Tips to help workers boost their retirement savings this year
Our daily roundup of retirement news your clients may be thinking about.
Tips to help clients boost their retirement savings this year
Automating 401(k) contributions is an easy way for workers to increase their retirement savings this New Year, according to this article from Money. They should at least contribute enough to get their employer's match in case they cannot afford to max out the contributions, as well as accept the auto-escalation feature if their plan offers such an option. Those who have no access to a 401(k) or similar plan have the option of setting up an IRA and automatically transferring a certain amount into the account from their checking or savings account on a monthly basis.
What should you do about a falling stock market? Nothing
Retirement savers are advised to avoid making any major investing decisions and changes to their portfolios in case their year-end statements reflect hefty losses from recent market volatility, according to an article from The New York Times. "If you are a long-term investor (and any money you have tied up in the stock market should be intended for the long term to begin with), tumult like that of the last few months isn’t something that should cause panic," according to the article. “Rather, it’s the price you pay for enjoying returns that, over long time horizons, are likely to be substantially higher than those for cash or bonds."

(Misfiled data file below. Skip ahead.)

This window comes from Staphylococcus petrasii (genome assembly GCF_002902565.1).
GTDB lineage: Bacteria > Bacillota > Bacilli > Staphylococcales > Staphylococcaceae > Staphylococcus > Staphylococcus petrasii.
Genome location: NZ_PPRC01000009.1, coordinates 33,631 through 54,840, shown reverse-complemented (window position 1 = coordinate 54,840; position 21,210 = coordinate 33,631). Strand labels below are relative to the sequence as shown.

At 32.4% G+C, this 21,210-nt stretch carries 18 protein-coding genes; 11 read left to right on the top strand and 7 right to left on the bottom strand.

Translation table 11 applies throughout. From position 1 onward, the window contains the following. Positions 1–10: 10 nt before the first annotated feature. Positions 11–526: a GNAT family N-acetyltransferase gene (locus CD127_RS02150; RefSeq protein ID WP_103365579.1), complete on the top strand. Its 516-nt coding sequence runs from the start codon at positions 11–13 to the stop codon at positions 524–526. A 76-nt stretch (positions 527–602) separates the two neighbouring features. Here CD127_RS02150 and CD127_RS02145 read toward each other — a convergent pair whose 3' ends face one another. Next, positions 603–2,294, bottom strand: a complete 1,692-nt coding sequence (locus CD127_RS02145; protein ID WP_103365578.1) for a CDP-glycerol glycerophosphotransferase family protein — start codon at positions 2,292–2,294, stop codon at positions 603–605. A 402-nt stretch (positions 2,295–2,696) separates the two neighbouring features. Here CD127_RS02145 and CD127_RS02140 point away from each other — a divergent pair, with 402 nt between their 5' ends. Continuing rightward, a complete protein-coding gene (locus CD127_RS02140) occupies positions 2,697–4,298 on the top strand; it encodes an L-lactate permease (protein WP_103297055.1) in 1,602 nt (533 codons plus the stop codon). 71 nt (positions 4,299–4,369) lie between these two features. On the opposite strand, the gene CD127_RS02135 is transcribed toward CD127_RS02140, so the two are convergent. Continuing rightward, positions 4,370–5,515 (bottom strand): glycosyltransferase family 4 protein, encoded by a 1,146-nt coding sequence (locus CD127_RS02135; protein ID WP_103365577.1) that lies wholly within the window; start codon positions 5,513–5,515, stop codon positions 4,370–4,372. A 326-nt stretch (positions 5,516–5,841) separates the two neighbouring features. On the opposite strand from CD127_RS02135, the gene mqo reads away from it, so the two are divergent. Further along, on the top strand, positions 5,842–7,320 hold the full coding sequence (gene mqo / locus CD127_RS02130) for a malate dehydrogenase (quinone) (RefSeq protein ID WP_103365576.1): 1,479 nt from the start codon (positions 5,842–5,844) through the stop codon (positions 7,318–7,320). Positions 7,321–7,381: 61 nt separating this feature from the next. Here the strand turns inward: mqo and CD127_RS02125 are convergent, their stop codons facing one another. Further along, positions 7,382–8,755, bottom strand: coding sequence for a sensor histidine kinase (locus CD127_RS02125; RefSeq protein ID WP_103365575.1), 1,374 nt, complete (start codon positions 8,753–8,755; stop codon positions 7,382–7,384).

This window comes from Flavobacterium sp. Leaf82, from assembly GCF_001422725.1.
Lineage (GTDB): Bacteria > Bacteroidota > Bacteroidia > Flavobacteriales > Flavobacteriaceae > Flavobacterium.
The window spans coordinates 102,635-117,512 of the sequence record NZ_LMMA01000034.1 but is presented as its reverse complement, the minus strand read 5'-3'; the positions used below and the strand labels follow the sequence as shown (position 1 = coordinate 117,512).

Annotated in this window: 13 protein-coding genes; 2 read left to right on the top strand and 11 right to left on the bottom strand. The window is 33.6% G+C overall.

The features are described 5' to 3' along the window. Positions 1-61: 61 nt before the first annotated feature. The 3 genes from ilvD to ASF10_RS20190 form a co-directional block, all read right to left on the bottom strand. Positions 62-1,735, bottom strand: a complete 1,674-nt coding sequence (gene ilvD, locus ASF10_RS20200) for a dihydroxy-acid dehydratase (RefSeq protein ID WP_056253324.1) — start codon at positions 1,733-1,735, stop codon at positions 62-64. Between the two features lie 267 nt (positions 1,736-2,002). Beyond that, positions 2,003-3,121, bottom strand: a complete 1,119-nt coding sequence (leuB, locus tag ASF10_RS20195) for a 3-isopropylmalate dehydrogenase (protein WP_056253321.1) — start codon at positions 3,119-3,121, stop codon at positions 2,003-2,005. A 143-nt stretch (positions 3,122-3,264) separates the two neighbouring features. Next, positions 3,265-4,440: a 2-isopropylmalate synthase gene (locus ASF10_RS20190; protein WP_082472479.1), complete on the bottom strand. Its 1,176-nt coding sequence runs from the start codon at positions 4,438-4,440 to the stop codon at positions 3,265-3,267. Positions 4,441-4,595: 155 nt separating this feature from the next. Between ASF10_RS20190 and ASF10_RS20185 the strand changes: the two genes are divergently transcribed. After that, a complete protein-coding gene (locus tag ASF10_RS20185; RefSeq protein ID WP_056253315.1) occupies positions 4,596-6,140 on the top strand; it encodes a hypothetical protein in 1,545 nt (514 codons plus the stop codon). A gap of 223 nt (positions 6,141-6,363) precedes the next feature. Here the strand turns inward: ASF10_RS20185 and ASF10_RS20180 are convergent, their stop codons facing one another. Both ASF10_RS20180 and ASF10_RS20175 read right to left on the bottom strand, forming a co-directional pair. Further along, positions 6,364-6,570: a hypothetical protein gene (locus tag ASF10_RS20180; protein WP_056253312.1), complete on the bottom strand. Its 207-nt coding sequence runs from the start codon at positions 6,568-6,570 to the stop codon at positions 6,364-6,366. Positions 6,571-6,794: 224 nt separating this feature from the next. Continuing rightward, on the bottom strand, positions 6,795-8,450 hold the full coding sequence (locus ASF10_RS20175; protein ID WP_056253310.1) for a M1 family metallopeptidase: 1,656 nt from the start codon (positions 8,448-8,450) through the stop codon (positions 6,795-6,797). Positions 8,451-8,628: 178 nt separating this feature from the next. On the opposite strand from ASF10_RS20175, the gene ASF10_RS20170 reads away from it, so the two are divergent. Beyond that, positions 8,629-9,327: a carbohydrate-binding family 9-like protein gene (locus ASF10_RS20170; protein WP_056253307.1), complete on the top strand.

Countdown to retirement: 10 years away
Clients who are 10 years away from retirement should start planning for their golden years and focus on the specific details of their plan, according to this article from Kiplinger. They should make a good estimate of their expenses and check whether they will have enough income to cover these costs. They should also accelerate their savings, set up a health savings account, pay down debt and consider getting long-term-care insurance coverage. Adjusting the asset allocation in the retirement portfolio should also be in order, getting the right mix of stocks and bonds to curb inflation and other risks while ensuring substantial returns.
How much will Medicare cost you in 2019?
Seniors may expect an uptick in Medicare premiums this year, according to this article on personal finance website Motley Fool. For example, while Medicare Part-A is free for participants who have made payroll taxes for 40 quarters of qualifying work, those who only have 30 to 39 quarters of qualifying employment can see their monthly premium to increase this year by $8 to $240 from last year's figure. Other participants with less than 30 quarters can also expect their Medicare Part-A premium to rise to $437 this year.